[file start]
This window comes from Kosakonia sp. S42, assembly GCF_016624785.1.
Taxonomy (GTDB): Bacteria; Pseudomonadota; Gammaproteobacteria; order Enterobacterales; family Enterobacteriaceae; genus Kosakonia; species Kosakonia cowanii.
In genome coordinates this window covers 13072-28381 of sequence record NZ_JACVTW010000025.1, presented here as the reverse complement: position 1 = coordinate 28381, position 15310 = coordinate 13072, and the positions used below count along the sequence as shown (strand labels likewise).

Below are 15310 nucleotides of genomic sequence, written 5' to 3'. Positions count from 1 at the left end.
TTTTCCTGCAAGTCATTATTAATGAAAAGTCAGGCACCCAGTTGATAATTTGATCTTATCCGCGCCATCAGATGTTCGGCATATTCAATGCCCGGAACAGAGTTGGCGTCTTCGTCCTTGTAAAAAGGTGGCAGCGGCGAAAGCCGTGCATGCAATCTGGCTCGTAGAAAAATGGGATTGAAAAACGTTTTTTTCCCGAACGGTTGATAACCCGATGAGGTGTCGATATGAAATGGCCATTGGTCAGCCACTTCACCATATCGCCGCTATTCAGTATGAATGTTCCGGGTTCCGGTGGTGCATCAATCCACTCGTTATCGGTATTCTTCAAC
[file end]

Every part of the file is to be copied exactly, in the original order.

This window comes from Kosakonia sp. S42, assembly GCF_016624785.1.
Taxonomy (GTDB): Bacteria; Pseudomonadota; Gammaproteobacteria; order Enterobacterales; family Enterobacteriaceae; genus Kosakonia; species Kosakonia cowanii.
In genome coordinates this window covers 13072-28381 of sequence record NZ_JACVTW010000025.1, presented here as the reverse complement: position 1 = coordinate 28381, position 15310 = coordinate 13072, and the positions used below count along the sequence as shown (strand labels likewise).

Below are 15310 nucleotides of genomic sequence, written 5' to 3'. Positions count from 1 at the left end.
TTTTCCTGCAAGTCATTATTAATGAAAAGTCAGGCACCCAGTTGATAATTTGATCTTATCCGCGCCATCAGATGTTCGGCATATTCAATGCCCGGAACAGAGTTGGCGTCTTCGTCCTTGTAAAAAGGTGGCAGCGGCGAAAGCCGTGCATGCAATCTGGCTCGTAGAAAAATGGGATTGAAAAACGTTTTTTTCCCGAACGGTTGATAACCCGATGAGGTGTCGATATGAAATGGCCATTGGTCAGCCACTTCACCATATCGCCGCTATTCAGTATGAATGTTCCGGGTTCCGGTGGTGCATCAATCCACTCGTTATCGGTATTCTTCAAC